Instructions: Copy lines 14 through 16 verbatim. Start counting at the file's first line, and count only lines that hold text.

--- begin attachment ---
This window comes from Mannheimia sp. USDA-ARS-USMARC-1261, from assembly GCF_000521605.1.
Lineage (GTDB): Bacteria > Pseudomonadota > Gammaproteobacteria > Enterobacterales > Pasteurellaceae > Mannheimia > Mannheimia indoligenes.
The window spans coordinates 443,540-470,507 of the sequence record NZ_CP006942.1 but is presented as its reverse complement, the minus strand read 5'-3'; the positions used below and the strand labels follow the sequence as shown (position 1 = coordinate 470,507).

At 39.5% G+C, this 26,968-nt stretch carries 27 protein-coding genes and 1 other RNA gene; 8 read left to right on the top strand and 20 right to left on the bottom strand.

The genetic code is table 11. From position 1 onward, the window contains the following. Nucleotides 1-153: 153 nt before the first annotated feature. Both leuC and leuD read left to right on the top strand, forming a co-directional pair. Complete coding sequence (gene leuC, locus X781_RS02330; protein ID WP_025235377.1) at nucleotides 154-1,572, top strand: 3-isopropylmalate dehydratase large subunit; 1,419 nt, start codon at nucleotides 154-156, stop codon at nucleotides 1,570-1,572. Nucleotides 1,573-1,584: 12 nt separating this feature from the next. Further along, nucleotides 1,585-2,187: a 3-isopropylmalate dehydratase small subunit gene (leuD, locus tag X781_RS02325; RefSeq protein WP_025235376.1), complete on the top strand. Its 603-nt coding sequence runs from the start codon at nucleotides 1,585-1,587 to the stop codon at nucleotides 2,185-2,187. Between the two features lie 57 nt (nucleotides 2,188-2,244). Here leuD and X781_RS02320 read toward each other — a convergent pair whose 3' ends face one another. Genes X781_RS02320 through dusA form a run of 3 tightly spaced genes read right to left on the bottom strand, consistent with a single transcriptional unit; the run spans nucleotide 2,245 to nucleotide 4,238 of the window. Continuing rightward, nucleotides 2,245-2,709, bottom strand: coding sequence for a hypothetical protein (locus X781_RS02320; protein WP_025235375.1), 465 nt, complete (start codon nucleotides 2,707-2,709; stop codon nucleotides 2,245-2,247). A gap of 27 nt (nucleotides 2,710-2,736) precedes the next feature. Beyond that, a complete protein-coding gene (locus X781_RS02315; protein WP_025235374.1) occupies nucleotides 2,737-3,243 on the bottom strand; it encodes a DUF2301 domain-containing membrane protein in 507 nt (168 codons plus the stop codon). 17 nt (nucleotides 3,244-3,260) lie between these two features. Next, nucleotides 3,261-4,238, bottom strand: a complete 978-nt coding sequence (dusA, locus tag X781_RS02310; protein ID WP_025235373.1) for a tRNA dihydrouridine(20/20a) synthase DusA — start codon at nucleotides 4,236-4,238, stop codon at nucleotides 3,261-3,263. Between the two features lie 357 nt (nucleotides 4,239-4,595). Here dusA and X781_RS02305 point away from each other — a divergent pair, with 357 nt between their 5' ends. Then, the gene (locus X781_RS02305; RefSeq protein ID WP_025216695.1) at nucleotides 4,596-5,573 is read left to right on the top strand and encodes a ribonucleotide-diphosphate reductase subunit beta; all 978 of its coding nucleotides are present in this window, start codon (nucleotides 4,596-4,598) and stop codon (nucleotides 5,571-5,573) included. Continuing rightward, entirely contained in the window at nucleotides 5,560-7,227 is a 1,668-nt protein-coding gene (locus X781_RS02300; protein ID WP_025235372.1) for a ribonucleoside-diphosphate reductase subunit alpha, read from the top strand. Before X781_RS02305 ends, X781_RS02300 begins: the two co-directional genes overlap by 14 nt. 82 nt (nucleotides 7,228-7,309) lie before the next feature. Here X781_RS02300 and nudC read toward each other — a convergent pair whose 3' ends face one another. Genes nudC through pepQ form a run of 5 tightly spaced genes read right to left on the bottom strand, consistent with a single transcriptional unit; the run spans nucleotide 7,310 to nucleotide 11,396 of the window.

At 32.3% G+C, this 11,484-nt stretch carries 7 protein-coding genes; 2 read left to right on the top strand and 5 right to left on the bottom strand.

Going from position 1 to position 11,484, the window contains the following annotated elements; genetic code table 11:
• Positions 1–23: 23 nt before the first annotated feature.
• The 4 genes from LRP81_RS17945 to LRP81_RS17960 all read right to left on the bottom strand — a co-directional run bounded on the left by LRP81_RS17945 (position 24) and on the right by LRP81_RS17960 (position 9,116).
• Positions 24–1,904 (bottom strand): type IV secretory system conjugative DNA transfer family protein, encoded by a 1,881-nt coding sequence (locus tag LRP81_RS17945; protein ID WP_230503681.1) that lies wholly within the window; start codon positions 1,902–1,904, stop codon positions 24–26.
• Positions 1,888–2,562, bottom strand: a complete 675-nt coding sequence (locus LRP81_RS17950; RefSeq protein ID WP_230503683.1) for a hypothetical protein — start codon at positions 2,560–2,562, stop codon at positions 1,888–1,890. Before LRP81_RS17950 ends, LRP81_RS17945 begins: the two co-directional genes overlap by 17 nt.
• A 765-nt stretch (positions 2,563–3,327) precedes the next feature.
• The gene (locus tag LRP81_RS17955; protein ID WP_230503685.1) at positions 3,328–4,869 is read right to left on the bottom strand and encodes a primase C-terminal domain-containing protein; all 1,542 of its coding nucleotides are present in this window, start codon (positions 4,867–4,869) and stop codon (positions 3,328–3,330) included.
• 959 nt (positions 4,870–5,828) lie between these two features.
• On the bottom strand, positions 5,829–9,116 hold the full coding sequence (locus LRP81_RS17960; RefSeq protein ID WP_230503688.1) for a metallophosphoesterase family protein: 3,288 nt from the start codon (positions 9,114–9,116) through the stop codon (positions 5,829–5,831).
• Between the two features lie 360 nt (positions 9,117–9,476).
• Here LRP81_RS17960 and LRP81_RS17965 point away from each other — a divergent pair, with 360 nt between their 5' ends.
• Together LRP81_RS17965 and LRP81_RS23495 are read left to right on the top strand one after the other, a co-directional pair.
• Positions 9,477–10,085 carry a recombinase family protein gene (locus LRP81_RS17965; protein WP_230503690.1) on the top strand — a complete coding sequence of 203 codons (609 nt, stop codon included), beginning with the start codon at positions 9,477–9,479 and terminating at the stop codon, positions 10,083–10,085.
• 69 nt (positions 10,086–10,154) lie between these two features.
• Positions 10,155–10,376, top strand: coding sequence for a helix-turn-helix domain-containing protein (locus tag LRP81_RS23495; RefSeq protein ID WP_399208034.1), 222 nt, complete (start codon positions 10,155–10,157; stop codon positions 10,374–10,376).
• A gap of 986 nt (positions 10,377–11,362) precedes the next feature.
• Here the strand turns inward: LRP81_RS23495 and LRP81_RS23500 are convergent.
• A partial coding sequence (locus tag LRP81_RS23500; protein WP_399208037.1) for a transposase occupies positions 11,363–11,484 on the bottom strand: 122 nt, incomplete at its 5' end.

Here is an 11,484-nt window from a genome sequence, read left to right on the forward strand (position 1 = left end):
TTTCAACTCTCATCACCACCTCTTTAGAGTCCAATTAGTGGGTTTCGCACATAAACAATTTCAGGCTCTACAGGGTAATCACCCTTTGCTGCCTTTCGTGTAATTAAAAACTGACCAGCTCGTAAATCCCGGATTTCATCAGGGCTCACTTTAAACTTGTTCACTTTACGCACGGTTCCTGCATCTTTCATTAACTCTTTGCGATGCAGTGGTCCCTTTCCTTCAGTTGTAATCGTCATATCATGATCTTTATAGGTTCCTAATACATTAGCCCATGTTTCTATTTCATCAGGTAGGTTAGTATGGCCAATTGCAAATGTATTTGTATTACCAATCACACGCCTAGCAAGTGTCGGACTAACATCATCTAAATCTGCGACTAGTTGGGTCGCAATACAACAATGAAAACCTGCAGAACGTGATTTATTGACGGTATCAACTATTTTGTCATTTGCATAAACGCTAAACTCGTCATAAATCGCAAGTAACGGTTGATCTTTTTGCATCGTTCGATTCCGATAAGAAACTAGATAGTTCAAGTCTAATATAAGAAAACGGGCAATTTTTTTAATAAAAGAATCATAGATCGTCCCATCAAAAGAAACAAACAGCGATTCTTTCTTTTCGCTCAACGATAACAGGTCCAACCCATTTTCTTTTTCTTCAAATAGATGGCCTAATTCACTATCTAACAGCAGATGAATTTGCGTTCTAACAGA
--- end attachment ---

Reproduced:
• 959 nt (positions 4,870–5,828) lie between these two features.
• On the bottom strand, positions 5,829–9,116 hold the full coding sequence (locus LRP81_RS17960; RefSeq protein ID WP_230503688.1) for a metallophosphoesterase family protein: 3,288 nt from the start codon (positions 9,114–9,116) through the stop codon (positions 5,829–5,831).
• Between the two features lie 360 nt (positions 9,117–9,476).